Two-day interactive dialogues on Engaging Parliamentarians: Strengthening migrant workers’ protection in Malaysia concluded on Friday.
Parliamentarians, diplomats and civil society representatives from Bangladesh and other South Asian and the South East Asian countries attended series of meetings on migrants’ issues on March 7-8.
Migrant Forum in Asia, a regional network of non-governmental organisations, associations, trade unions and advocates, working together to promote the protection and rights of migrant workers brought MPs and stakeholders together in Kuala Lumpur.
In organizing the dialogue, the MFA collaborated with Our Journey Malaysia, Bar Council and Refugees, Immigration Affairs Committee in Malaysia.
Speaking at the dialogue, MFA regional coordinator William Gois said that currently, the realities of the existing labour migration system had been too wide and contentious for civil society organizations to be involved at a large scale.
He said that collaboration with stakeholders including members of parliament and missions could help change this system to be more humane and rights based.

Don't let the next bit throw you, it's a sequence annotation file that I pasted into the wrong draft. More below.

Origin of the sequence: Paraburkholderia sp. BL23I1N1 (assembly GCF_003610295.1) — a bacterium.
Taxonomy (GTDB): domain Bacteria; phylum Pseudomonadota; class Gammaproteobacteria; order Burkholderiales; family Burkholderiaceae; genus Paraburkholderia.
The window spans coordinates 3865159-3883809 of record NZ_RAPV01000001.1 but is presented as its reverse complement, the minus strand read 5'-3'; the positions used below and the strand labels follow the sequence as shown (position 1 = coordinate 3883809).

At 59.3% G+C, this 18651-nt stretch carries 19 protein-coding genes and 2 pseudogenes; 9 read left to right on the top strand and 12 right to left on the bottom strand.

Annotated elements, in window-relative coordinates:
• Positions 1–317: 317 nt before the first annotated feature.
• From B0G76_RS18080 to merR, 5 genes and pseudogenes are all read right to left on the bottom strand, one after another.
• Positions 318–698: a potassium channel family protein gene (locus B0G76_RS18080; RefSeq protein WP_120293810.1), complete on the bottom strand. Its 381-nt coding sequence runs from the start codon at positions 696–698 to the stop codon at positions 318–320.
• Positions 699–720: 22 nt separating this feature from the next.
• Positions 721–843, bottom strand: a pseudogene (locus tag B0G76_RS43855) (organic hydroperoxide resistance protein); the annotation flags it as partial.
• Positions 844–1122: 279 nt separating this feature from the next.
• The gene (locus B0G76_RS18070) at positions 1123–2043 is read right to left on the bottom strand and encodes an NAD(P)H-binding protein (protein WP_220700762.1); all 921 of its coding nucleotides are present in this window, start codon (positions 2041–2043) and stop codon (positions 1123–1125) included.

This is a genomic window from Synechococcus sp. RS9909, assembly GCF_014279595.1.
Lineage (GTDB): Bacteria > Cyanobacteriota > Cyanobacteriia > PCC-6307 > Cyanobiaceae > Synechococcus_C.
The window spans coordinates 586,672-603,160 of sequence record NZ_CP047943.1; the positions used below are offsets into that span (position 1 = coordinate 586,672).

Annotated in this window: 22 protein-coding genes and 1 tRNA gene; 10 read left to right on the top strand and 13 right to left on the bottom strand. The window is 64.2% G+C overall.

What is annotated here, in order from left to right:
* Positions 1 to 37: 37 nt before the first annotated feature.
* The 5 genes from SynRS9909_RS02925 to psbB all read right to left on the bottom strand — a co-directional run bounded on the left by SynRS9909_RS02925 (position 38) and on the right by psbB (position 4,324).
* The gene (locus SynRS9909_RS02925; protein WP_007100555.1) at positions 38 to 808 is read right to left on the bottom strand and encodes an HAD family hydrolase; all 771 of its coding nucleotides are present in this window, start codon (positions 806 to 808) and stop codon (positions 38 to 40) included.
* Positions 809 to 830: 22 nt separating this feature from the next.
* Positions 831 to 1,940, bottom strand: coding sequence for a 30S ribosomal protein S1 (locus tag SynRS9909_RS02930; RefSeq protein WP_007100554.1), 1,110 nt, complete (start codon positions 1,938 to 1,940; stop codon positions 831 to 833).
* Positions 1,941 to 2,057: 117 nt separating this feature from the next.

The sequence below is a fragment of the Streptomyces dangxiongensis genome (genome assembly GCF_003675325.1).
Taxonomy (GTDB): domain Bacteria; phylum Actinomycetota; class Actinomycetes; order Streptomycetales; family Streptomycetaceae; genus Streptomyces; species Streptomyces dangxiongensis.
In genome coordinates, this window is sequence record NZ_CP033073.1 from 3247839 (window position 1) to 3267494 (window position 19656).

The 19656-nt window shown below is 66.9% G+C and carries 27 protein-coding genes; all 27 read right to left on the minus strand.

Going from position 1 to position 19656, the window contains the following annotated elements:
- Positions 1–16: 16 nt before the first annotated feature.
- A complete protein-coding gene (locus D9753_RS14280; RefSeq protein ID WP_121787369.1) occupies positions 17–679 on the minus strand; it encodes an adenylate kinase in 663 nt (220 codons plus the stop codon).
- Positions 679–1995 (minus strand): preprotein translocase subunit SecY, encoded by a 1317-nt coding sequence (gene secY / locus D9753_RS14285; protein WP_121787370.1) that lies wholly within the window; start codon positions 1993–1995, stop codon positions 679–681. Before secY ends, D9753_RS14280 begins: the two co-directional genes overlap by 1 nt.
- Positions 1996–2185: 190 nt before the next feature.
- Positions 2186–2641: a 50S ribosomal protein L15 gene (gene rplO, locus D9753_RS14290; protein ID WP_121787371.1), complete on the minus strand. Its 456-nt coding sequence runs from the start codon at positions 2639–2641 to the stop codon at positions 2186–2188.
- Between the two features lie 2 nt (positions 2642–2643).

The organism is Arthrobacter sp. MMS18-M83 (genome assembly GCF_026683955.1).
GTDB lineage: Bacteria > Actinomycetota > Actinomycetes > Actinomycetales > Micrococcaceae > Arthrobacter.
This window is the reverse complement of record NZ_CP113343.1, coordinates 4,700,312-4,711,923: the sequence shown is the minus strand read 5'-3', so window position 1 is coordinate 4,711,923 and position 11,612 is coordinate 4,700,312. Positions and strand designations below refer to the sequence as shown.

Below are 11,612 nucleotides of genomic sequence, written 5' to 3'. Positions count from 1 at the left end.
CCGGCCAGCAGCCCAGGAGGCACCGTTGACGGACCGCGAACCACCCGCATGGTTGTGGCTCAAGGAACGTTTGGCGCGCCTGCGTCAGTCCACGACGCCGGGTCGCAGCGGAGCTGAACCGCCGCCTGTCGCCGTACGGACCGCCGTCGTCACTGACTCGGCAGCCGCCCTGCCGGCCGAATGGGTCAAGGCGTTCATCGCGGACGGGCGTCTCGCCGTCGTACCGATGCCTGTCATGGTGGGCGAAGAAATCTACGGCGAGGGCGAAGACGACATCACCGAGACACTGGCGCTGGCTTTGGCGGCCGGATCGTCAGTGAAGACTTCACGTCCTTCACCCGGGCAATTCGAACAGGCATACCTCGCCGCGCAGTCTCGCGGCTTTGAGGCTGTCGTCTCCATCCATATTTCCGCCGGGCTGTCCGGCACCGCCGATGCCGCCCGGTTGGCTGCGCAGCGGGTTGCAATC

‘And so there is an urge to look at migration issues collectively as per the all of government and all of society approach,’ said William Gois.
According to organizers, the participants included the MPs from Nepal, Bangladesh, Malaysia, India while diplomats and civil society representatives from Lao, India, Nepal, Indonesia, Vietnam, Bangladesh, Philippines, Thailand and Sri Lanka.
A Bangladesh delegation led by chairman of Parliamentarians’ Caucus on Migration and Development Israfil Alam MP joined the dialogue. Other members ware Benjir Ahmed MP and civil society representative Jasiya Khatoon, also director at WARBE Development Foundation.
31st March, 2017, MFA member WARBE Development Foundation formed the parliamentarians Caucus on migration and development.
Since 2007, MFA and network partners, with the support of Friedrich-Ebert- Stiftung, have been facilitating programs to identify the role of parliamentarians on the issues of labour migration and migrant workers’ rights to enhance participation of MPs in that role, and identify key issue areas to take actions.
Throughout the years, Malaysia has been a popular country of destination for other Asian countries. Malaysia has around four million migrant workers, most of which belong to the semi-skilled and low-skilled groups who are seen to be vulnerable to human rights violations. These violations extend to various forms such as gender inequality and discrimination, precarious work, forced labour, human trafficking, exploitation, among others.
Human rights violations still persist in Malaysia, especially among the vulnerable and undocumented migrant workers. Diverse factors might have led to these violations such as lack of sound, relevant, and applicable labour policies or weak implementation thereof, political changes and globalization.